What the model Work Health and Safety Act means for employers

Large shifts under the new national model Work Health and Safety Act demand immediate action from employers, prominent OHS lawyer Michael Tooma will tell The Safety Conference, which runs concurrently with The Safety Show Sydney.

LARGE shifts under the new national model Work Health and Safety Act demand immediate action from employers, prominent OHS lawyer Michael Tooma will tell The Safety Conference, which runs concurrently with The Safety Show Sydney.

The Norton Rose part ner will warn delegates at the Safety Institute’s 26 to 28 October confer ence that company offi cers will be expected to “do much more and take responsibility for all sorts of things they’ve never had to before” when the laws are adopted on 1 January 2012.

Tooma regards the positive, proactive duty of care on senior offi cers of companies and other organisations as one of the most signifi cant reforms of the model WHS Act. Current laws make offi cers liable for their companies’ conduct rather than being allo cated a duty in their own right.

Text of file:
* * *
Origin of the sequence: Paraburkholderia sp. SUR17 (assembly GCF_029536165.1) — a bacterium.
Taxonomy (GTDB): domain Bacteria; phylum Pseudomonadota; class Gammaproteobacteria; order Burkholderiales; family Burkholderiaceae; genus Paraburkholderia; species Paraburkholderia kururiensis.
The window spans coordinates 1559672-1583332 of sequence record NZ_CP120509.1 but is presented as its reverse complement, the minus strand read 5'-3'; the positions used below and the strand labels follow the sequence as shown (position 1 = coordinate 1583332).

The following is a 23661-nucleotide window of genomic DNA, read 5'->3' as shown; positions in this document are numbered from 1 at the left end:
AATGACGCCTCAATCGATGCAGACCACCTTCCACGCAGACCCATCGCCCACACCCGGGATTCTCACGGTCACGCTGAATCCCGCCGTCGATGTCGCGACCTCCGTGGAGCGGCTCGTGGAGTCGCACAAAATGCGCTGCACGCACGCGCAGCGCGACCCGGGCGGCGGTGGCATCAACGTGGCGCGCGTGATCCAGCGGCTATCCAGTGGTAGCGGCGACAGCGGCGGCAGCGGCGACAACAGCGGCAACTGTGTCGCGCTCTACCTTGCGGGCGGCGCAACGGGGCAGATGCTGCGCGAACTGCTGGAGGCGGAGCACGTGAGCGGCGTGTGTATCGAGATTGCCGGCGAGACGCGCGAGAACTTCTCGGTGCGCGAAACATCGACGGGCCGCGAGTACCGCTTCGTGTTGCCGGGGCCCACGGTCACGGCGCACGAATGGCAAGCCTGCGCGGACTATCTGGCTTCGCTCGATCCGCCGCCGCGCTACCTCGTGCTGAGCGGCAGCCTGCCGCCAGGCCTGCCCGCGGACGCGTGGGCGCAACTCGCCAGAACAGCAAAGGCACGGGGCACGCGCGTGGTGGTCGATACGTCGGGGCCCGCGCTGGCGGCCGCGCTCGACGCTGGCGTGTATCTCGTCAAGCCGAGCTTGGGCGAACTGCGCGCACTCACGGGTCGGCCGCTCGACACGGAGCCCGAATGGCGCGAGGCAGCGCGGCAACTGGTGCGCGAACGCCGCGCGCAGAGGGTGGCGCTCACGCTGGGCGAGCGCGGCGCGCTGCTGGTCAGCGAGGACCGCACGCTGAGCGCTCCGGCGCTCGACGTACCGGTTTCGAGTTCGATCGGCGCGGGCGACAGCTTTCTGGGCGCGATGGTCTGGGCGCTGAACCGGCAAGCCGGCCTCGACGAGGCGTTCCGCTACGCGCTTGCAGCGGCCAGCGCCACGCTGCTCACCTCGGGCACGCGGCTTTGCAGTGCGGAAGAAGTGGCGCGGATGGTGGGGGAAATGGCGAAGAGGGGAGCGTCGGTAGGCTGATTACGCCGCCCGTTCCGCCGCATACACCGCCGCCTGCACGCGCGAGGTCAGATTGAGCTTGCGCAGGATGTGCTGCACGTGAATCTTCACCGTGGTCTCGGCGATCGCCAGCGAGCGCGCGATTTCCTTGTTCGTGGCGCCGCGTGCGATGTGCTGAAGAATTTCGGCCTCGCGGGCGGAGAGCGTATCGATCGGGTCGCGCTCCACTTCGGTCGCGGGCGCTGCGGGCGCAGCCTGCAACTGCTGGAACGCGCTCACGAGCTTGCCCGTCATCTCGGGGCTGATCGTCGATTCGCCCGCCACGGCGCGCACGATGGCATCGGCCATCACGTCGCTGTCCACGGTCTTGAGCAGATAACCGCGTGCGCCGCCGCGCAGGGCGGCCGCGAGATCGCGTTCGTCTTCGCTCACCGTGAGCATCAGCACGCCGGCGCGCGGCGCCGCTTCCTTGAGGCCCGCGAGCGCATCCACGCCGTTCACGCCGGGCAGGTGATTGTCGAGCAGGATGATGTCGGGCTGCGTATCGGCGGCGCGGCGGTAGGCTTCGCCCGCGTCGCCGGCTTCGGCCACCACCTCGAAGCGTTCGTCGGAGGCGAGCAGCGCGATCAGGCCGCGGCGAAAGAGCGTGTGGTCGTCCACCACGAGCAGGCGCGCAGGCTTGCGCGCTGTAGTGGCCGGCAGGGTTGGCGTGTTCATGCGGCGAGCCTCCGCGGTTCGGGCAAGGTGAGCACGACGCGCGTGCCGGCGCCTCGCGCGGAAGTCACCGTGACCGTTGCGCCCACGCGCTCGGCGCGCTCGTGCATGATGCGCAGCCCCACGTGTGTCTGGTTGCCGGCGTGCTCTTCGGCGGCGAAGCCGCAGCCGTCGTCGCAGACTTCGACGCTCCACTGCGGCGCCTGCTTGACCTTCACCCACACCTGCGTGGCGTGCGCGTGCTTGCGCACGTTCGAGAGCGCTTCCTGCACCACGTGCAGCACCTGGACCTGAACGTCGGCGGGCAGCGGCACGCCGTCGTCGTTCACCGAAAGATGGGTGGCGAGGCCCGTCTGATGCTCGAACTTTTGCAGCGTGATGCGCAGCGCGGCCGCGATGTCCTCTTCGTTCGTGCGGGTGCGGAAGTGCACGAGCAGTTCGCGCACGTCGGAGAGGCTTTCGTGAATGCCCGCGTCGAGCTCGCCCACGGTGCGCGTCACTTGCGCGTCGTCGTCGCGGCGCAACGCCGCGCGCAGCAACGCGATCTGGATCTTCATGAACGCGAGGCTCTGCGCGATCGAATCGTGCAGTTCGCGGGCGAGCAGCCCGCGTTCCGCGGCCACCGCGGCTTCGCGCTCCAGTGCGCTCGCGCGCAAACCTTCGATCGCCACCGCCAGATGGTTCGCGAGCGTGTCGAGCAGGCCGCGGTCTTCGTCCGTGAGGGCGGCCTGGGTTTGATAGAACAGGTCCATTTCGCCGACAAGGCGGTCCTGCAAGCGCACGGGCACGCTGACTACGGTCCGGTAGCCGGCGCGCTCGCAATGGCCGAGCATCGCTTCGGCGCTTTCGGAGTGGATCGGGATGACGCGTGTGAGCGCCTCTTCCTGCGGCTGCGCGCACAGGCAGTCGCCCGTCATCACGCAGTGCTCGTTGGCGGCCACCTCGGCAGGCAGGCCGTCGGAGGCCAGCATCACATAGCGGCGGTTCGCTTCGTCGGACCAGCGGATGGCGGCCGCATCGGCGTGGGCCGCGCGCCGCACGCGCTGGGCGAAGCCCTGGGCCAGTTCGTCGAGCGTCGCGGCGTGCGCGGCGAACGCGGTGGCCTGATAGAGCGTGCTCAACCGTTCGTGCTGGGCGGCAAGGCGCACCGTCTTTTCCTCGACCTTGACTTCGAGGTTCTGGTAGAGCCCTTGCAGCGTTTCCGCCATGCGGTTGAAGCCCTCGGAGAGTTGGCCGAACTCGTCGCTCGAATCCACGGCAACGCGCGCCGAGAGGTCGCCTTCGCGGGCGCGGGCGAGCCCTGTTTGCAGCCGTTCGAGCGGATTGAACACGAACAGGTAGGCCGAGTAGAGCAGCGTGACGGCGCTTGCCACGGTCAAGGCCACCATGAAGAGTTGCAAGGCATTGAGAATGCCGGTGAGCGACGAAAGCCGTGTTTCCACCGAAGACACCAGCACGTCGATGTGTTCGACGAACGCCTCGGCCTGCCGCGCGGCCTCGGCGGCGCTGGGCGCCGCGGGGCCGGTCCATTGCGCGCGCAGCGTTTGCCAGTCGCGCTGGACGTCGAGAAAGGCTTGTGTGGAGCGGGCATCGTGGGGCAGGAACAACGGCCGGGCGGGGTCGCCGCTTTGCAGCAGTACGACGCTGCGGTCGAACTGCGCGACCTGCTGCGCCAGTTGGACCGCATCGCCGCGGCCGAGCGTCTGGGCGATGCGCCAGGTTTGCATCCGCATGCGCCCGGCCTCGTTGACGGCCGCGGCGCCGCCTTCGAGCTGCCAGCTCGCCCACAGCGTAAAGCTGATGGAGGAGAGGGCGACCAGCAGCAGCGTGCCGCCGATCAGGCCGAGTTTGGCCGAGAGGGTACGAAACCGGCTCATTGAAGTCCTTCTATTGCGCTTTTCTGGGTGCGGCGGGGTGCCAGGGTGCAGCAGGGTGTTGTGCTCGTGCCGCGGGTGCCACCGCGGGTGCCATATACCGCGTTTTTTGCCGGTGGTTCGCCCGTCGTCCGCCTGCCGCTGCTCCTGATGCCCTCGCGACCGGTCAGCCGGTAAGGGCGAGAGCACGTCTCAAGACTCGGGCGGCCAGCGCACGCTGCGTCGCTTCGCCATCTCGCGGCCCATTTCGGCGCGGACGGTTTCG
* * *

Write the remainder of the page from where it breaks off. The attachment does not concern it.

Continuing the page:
Under the new laws, officers must exercise due diligence to ensure corporate compliance. “Achieving due dili gence is no simple thing: you have to show you’ve met a whole set of criteria,” Tooma says.

To begin with, Tooma says the need to acquire and maintain current knowledge of work health and safety mat ters mandates regular briefings on develop ments in safety.

Due diligence also requires an understand ing of the nature of the operations of the busi ness or undertaking of the body. “Long gone are the days of sticking your head in the sand,” he says.

“You’ll be expected to understand the haz ards and risks within those operations. Due diligence means ensur ing the company has appropriate resources and processes available to work safely. It means ensuring the company uses those resources and processes and has appropriate processes for receiving and con sidering information regarding incidents, hazards and risks and responding in a timely way to that information.

It also means verify ing the implementation of those processes through regular audits and verifying legal compliance.

“These are the quin tessential features of safety leadership. These are the components of a due diligence system in operation. And from 1 January 2012, this is the law.”

Michael Tooma, a partner at the law firm Norton Rose, will be among 70 speakers at The Safety Conference presented by the Safety Institute of Australia.

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